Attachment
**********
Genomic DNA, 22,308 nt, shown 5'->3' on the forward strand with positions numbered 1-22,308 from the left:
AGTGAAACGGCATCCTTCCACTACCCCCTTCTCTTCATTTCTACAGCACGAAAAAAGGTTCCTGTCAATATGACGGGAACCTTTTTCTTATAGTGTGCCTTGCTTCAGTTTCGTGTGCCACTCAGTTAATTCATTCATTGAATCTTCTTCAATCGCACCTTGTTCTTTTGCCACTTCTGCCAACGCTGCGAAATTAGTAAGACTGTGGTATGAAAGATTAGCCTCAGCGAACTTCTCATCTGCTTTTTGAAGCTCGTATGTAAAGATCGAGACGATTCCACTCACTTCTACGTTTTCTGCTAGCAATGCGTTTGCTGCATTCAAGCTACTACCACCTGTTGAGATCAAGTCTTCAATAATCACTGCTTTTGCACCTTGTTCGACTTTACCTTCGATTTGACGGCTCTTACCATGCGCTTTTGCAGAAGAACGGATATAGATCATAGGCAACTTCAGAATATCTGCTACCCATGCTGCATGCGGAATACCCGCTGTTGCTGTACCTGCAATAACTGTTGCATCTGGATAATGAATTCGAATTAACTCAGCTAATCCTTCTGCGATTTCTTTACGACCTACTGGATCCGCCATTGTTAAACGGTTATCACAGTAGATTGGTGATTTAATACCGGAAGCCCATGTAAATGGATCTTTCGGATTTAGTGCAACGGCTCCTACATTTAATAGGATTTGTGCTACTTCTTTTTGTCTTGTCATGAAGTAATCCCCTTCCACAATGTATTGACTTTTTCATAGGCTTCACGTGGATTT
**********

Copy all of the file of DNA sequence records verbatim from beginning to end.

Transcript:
Genomic DNA, 22,308 nt, shown 5'->3' on the forward strand with positions numbered 1-22,308 from the left:
AGTGAAACGGCATCCTTCCACTACCCCCTTCTCTTCATTTCTACAGCACGAAAAAAGGTTCCTGTCAATATGACGGGAACCTTTTTCTTATAGTGTGCCTTGCTTCAGTTTCGTGTGCCACTCAGTTAATTCATTCATTGAATCTTCTTCAATCGCACCTTGTTCTTTTGCCACTTCTGCCAACGCTGCGAAATTAGTAAGACTGTGGTATGAAAGATTAGCCTCAGCGAACTTCTCATCTGCTTTTTGAAGCTCGTATGTAAAGATCGAGACGATTCCACTCACTTCTACGTTTTCTGCTAGCAATGCGTTTGCTGCATTCAAGCTACTACCACCTGTTGAGATCAAGTCTTCAATAATCACTGCTTTTGCACCTTGTTCGACTTTACCTTCGATTTGACGGCTCTTACCATGCGCTTTTGCAGAAGAACGGATATAGATCATAGGCAACTTCAGAATATCTGCTACCCATGCTGCATGCGGAATACCCGCTGTTGCTGTACCTGCAATAACTGTTGCATCTGGATAATGAATTCGAATTAACTCAGCTAATCCTTCTGCGATTTCTTTACGACCTACTGGATCCGCCATTGTTAAACGGTTATCACAGTAGATTGGTGATTTAATACCGGAAGCCCATGTAAATGGATCTTTCGGATTTAGTGCAACGGCTCCTACATTTAATAGGATTTGTGCTACTTCTTTTTGTCTTGTCATGAAGTAATCCCCTTCCACAATGTATTGACTTTTTCATAGGCTTCACGTGGATTT